Redemption. Hope. Indomitability. Enchantment.
All these positive terms describe this utterly wonderful novel.
Wednesday, February 10, 2021
The Quilt Show posted the news that renowned quiltmaker Roberta Horton passed away on February 4. Their tribute is here with a link to a TQS episode featuring Roberta and her twin sister Mary Mashuta. [It's a 57-minute show, so allow yourself some time.]
I met Roberta and Mary in person in 2001. Here's the tale:
(Note: QFALA = Quilters' Forum of ALA. Now we are the ALA Biblioquilters.)
I have two of Roberta's books -- in fact, I have managed to acquire two copies of these two. There is a definite appeal to the array of fabrics used in her quilts and those of her students and colleagues. Scrappy but without jarring contrasts. Nothing trendy, just comfortable. That's a style I like!
. . . And maybe I will cut into those woven plaids from so long ago . . .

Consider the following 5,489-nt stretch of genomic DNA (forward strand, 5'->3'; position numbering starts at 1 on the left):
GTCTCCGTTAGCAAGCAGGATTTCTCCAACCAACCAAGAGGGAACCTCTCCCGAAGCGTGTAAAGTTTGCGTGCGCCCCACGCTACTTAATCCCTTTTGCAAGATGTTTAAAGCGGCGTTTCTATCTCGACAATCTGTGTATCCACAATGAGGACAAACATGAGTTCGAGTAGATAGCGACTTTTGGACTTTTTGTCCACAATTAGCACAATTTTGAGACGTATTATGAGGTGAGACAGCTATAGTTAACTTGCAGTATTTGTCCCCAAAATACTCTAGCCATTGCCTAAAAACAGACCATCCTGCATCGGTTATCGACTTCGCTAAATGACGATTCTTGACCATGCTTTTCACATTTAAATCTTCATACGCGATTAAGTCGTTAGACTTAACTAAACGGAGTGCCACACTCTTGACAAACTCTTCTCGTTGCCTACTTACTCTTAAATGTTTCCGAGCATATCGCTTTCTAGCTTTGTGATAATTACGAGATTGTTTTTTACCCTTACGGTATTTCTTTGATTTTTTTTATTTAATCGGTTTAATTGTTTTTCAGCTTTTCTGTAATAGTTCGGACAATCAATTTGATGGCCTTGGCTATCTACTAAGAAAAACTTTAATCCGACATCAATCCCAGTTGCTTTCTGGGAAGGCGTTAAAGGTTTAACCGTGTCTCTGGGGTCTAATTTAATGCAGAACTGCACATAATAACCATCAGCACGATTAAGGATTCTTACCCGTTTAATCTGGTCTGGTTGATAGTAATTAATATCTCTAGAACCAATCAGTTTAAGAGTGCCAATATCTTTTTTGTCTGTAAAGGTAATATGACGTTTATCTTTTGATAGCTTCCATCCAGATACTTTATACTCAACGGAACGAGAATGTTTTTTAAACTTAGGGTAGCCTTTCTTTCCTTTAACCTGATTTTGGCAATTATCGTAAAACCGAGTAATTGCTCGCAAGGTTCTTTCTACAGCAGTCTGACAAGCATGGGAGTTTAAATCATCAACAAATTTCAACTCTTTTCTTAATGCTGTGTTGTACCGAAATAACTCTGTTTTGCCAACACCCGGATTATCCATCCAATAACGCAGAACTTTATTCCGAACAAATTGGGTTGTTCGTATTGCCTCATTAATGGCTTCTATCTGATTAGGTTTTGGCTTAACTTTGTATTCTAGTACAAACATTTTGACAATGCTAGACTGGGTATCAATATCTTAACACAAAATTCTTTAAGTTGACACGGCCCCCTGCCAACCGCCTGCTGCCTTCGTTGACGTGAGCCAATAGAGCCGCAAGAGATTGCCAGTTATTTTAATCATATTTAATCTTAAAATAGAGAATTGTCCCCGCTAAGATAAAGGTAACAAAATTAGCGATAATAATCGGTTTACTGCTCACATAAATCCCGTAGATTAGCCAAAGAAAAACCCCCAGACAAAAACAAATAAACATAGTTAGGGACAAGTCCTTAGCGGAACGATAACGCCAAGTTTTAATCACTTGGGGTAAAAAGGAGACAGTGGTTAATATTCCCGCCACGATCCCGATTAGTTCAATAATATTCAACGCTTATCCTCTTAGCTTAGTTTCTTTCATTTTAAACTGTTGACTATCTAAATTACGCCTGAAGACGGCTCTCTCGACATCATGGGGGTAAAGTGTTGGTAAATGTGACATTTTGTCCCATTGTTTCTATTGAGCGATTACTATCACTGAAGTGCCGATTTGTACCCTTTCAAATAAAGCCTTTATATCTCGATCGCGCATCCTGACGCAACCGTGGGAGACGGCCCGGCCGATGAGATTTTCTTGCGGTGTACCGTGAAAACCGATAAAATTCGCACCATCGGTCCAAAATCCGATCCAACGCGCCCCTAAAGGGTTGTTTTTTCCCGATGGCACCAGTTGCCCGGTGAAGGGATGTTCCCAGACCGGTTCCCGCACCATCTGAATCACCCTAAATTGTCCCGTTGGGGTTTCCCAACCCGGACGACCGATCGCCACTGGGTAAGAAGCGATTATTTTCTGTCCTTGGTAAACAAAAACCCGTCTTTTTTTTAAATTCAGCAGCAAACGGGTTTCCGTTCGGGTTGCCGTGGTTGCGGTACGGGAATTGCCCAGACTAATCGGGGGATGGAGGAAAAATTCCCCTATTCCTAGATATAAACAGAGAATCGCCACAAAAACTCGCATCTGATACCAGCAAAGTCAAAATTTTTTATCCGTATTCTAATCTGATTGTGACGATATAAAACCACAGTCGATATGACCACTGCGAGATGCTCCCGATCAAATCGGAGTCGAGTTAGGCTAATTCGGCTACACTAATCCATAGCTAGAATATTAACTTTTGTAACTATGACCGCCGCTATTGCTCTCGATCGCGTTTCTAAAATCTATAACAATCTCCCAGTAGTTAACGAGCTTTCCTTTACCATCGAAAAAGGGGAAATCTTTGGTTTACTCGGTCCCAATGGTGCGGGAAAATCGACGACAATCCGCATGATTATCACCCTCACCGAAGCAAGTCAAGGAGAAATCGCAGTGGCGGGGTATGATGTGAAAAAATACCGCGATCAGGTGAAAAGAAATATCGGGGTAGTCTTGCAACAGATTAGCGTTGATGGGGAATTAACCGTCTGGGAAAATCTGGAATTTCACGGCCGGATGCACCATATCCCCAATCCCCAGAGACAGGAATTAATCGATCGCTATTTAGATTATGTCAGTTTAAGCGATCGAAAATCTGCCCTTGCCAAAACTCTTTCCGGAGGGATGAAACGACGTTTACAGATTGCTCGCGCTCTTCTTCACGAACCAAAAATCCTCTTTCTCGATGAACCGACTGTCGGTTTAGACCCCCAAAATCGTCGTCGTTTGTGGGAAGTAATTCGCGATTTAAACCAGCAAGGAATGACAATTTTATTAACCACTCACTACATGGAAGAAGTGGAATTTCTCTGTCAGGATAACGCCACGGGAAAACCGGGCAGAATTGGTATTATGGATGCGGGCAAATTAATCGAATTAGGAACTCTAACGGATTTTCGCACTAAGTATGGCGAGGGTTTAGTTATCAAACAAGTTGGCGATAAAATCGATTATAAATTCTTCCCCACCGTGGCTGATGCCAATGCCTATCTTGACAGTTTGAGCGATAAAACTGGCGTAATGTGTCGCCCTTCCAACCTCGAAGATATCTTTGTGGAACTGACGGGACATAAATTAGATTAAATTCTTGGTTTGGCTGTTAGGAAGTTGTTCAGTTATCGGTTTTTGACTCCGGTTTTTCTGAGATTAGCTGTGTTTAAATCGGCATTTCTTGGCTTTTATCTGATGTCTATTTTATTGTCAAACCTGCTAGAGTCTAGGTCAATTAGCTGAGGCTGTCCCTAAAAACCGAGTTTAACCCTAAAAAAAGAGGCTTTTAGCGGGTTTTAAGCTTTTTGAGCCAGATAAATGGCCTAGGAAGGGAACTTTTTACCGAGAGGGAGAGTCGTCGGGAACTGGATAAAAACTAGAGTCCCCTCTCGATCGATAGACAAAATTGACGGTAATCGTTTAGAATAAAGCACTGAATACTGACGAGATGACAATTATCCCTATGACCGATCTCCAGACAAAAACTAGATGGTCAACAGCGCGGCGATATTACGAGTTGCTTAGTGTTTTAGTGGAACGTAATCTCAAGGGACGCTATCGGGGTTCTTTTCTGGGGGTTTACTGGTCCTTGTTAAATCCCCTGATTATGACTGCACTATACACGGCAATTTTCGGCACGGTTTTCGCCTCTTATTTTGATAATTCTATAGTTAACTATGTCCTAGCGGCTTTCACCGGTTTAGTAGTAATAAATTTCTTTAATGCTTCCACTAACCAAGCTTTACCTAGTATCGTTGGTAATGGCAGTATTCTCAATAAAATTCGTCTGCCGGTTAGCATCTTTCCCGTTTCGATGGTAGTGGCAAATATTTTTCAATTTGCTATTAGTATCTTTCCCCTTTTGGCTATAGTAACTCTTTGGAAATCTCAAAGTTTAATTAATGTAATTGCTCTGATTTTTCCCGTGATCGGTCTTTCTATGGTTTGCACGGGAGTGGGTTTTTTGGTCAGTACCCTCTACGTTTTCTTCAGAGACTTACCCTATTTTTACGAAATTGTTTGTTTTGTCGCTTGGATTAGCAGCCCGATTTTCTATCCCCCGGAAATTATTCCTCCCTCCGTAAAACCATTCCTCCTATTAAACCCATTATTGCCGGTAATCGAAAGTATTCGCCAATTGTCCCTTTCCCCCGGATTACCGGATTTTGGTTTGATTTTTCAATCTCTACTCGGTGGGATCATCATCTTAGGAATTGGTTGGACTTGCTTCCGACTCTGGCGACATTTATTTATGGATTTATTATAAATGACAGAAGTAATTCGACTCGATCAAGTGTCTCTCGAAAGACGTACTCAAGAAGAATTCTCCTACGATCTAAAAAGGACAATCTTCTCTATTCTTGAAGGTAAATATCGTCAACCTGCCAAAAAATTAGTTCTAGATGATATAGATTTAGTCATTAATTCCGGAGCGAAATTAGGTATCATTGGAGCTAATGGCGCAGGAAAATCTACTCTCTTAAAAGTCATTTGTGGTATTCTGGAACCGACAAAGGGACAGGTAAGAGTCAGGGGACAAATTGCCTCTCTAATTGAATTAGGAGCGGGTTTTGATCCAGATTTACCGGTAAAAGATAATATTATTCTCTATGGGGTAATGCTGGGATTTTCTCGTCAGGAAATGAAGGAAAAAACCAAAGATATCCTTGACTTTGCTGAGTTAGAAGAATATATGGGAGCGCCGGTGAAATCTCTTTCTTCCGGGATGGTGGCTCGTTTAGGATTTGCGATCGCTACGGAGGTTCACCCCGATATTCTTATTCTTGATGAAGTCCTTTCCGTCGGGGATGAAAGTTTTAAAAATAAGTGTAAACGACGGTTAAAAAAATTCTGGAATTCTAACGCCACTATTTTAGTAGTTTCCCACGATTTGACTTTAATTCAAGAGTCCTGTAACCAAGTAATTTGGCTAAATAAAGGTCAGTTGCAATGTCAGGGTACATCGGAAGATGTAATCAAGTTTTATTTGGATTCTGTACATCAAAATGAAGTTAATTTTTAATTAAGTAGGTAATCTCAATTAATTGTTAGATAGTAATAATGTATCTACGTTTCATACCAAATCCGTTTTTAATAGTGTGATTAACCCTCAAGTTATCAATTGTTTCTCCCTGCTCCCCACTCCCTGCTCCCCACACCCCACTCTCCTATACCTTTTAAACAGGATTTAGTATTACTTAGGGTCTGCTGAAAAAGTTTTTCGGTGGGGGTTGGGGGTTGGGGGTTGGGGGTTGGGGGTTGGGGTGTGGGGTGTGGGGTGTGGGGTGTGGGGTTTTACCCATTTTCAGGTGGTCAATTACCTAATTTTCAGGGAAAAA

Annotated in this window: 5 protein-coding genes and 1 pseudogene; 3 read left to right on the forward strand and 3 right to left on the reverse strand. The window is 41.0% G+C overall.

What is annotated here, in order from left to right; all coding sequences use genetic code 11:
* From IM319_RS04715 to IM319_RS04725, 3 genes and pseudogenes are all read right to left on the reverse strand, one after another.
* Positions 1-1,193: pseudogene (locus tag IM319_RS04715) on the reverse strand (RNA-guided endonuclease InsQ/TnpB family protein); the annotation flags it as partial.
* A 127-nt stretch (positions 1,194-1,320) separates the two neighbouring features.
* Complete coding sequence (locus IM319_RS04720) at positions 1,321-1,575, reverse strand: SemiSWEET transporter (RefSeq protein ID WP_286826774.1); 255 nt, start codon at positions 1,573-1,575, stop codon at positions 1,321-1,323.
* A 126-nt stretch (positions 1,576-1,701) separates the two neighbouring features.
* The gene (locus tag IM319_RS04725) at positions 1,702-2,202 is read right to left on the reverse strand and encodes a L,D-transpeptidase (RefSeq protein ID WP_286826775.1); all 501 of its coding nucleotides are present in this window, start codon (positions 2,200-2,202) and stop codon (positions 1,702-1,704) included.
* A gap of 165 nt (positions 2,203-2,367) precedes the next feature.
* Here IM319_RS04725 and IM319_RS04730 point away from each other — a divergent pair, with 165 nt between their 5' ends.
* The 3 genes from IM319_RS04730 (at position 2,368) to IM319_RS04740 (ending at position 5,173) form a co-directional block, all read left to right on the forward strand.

Sunday, February 7, 2021
|(c) Jen Kingwell|
In 2019 I made 360 pinwheels for the Rainbow Scrap Challenge. They've been in a box waiting for the right opportunity to become a quilt.
That opportunity came when I read Jen Kingwell's book Quilt Lovely, I bought a copy after attending the virtual program she gave for NSQG last month, The strong vertical columns on neutral really appealed to me. Note that hers has three different kinds of pinwheels.
Each column of 6" pinwheels turned out to be about 80 x 18 inches. I had enough neutral (subtle plaid) homespun for the setting triangles and three plain columns. There's not much contrast between the homespun and the design wall but if you look closely you can see the difference.
I was able to get enough setting triangles out of the cut-off neutral columns to make a third pinwheel column. With a horizontal orientation it's 80 x 90.
I have a left over column of 8 Scrappy Trips blocks to piece into the back or use for something else. And there are 310 pinwheels in the box hollering that it's their turn now.Linking up with Oh Scrap Monday Making Design Wall Monday So Scrappy